fitness-model-get-back-on-track

You burst into the new year with renewed vigor and lofty intentions for your health and fitness regimen, but as January comes to a close, your willpower finds itself under serious assault. Work has got busy, the social invites are flooding in and frankly, those HIT sessions are getting a little dull.

So how do you pull yourself back from the brink and avoid plummeting back into a life of inertia and fast food? Well that depends on who you are because different things motivate different people.

We may all have the key desire to be fitter, healthier and leaner of course, but the ‘X-factor’ that will keep us on track with our goals can vary greatly. The key is to discover what will spur you on when the going gets tough, so that you can offer that willpower some much needed support.

A whole new life

Fitness isn’t the end goal for everyone. For some, it is only part of the picture. Healthy body, healthy mind is key for anyone who wants to excel in all areas of life. Marcus Smith is founder of InnerFight, a health and performance company founded in Dubai with a core ethos to ‘make people better at life’.

Through a team of coaches and mentors, clients can turn over a new leaf and focus. Marcus explains: “I used to work in the corporate world, and I regularly saw people going through the motions, working the same job and thought ‘are these people getting any better?’ I thought, ‘why can’t I help people to get better at life’?”

Marcus, who represented the Arabian Gulf in international rugby, has brought some of his sporting know how into the world of performance. “In professional sport I was always been a massive believer in creating a high-performance environment because that allows people to excel. That’s what we do. It is not a gym, it is an uber place for people to come and become better here.”

It’s easy to see why go-getters might find Marcus and his team major motivators. He says: “When you want people to perform (at work), you need to be healthy and well. That’s the most important thing if you want to be at your best.” A mentor doesn’t always say what you want to hear however.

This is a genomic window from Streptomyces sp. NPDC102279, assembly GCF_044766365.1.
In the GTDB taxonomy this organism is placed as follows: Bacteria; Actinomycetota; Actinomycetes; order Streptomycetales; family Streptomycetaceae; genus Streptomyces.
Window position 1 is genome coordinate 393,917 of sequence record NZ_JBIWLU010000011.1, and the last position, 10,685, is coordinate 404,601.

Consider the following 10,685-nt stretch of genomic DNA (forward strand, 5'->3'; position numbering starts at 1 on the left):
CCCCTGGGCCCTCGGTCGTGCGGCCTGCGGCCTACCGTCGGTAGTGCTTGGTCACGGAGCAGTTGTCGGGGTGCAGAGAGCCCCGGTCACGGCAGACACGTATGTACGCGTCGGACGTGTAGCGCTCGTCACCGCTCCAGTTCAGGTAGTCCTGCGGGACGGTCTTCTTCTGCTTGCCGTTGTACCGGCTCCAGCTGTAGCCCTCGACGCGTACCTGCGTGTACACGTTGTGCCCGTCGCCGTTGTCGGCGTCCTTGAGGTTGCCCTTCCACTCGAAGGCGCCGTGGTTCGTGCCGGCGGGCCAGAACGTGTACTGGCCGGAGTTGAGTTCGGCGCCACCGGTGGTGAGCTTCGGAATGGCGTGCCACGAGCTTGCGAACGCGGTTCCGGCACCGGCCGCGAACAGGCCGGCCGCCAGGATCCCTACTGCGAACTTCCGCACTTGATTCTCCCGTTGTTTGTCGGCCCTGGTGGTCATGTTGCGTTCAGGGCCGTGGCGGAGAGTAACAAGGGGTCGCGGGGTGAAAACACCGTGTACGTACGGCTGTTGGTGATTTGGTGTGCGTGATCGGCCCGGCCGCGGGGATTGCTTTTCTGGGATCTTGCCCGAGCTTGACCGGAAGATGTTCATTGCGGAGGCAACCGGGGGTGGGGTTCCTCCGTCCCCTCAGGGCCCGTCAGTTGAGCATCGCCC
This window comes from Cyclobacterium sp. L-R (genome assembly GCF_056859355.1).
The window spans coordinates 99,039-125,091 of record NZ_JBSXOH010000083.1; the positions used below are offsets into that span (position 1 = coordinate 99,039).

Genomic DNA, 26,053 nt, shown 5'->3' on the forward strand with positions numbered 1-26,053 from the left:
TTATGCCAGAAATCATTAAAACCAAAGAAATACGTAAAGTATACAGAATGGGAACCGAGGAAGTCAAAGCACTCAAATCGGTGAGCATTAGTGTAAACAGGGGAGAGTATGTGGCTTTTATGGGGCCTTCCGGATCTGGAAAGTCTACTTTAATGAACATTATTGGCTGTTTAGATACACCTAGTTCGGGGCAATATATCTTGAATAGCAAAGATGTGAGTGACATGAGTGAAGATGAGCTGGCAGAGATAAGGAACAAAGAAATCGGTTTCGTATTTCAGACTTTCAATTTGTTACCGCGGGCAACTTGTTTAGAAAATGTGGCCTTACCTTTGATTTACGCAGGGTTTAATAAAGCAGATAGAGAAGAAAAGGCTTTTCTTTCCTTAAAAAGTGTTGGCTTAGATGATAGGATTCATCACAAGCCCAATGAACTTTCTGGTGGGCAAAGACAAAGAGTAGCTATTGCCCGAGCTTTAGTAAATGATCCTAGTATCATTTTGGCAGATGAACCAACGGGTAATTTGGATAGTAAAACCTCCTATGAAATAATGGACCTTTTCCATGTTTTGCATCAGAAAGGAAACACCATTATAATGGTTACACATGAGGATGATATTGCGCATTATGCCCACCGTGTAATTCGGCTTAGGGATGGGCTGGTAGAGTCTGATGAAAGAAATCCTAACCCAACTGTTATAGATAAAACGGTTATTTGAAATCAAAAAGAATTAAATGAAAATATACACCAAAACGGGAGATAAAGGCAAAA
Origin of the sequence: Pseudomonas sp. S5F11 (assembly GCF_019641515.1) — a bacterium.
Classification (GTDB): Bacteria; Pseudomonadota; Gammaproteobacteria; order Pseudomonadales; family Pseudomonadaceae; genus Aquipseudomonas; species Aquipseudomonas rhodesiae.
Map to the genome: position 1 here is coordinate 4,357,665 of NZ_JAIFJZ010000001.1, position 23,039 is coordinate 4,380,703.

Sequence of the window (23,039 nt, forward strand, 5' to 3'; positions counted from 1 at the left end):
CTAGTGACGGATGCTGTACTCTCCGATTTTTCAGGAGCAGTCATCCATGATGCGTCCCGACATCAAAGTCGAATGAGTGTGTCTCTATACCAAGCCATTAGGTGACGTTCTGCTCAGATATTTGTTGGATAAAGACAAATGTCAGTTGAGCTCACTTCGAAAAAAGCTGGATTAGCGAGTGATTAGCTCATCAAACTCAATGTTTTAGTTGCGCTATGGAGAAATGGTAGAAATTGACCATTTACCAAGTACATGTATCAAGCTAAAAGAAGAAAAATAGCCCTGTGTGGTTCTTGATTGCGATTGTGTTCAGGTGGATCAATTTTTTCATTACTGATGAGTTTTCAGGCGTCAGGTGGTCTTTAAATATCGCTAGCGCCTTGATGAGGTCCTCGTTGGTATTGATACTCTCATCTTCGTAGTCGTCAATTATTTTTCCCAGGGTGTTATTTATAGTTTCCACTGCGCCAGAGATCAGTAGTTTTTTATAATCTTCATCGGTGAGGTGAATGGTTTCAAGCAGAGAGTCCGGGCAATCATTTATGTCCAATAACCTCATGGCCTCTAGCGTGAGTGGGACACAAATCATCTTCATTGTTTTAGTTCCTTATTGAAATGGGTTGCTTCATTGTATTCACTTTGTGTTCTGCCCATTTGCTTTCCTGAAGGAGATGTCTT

Marcus admits his clients are not wrapped in cotton wool. “We are pretty straight from the moment you walk in,” he explains. “If you are overweight you will be told and if you are not good at something you will be told, but we also say what we will do to make you better and with this attitude our retention rate is super high.”

Well being doesn’t just feed into work, it is important in terms of our relationships and downtime too. So what’s the advice from a man who has bettered his own life through the advancement of others? Marcus says: “Take an inventory of what is going on in your life. Do a little bit of soul searching about what you are doing and whether you are in denial, saying things are cool when they are not. Try and find something you are passionate about, set some goals and be really, really relentless in doing it. Wake up in the morning with purpose.”

A search for balance

In our hectic modern world, where information and interaction bombard us from every angle, many of us find it hard to ever switch off. So for some, the key motivation to exercise is the time out it provides.

Precious minutes where the normal demands of work and family cannot touch you and your stressed brain can just ‘be’ in the moment – however hot, sweaty and hamstring straining that moment might be. This can explain the rise in popularity of regimes like yoga, Pilates and Thai Chi – which all have mindfulness and breath work at their core, so while keeping you fit, they help you shed tension.

“I would never miss my yoga, however tired I am,” claims Dubai businesswoman and yoga devotee Lina Redman. “Unlike other exercise classes that I do, it will actually make me feel less tired. So I get a workout and heal my mind after a busy day.”